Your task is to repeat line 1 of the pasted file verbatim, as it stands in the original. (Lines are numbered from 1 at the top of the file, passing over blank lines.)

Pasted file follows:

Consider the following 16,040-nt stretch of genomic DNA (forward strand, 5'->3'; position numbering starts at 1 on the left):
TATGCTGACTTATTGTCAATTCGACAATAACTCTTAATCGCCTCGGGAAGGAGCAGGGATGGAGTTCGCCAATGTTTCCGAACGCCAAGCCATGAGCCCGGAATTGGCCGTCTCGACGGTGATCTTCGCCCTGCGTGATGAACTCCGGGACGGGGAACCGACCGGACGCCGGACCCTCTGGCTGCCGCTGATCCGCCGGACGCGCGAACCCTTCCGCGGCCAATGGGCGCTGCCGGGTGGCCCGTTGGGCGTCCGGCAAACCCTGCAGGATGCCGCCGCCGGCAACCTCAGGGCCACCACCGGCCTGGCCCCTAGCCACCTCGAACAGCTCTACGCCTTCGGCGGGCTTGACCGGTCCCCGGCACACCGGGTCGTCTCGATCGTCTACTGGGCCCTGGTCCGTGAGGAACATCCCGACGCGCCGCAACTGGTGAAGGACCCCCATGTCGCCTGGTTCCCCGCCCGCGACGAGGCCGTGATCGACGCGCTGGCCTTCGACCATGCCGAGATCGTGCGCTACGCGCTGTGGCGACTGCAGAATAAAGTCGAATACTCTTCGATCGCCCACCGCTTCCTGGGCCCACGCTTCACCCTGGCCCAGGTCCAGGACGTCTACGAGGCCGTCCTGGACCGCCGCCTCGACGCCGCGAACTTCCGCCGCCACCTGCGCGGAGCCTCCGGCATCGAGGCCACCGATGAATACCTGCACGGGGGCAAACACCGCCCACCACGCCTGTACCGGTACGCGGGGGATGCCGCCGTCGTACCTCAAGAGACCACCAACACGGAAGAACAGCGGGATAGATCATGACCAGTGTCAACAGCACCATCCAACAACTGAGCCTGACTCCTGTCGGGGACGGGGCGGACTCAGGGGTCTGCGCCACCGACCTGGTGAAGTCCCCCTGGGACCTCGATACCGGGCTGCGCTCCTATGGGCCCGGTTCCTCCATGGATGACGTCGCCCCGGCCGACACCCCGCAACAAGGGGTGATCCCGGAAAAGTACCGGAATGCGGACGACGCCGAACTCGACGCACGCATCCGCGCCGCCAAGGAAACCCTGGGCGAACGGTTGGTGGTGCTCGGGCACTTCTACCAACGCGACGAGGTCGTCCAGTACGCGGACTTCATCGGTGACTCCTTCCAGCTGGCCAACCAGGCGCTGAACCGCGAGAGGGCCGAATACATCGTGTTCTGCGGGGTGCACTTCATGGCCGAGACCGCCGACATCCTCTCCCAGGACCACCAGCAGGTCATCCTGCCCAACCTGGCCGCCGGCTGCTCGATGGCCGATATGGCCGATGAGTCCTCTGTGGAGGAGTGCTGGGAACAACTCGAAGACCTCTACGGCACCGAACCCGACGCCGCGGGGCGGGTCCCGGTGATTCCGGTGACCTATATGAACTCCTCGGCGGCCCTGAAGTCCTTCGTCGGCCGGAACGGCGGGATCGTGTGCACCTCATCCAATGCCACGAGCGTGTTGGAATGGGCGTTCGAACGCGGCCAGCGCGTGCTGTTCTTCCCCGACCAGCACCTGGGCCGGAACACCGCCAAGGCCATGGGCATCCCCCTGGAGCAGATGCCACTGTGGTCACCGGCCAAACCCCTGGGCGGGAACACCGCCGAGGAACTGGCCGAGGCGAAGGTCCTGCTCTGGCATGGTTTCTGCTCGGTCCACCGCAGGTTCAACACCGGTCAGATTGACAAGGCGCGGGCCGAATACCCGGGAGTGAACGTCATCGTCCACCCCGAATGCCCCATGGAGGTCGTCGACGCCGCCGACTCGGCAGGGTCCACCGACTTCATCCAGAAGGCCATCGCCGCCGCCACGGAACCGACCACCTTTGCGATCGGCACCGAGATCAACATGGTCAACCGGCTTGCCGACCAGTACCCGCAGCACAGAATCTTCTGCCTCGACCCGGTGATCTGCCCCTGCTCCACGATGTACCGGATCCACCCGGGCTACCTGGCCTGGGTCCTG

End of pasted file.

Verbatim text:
Consider the following 16,040-nt stretch of genomic DNA (forward strand, 5'->3'; position numbering starts at 1 on the left):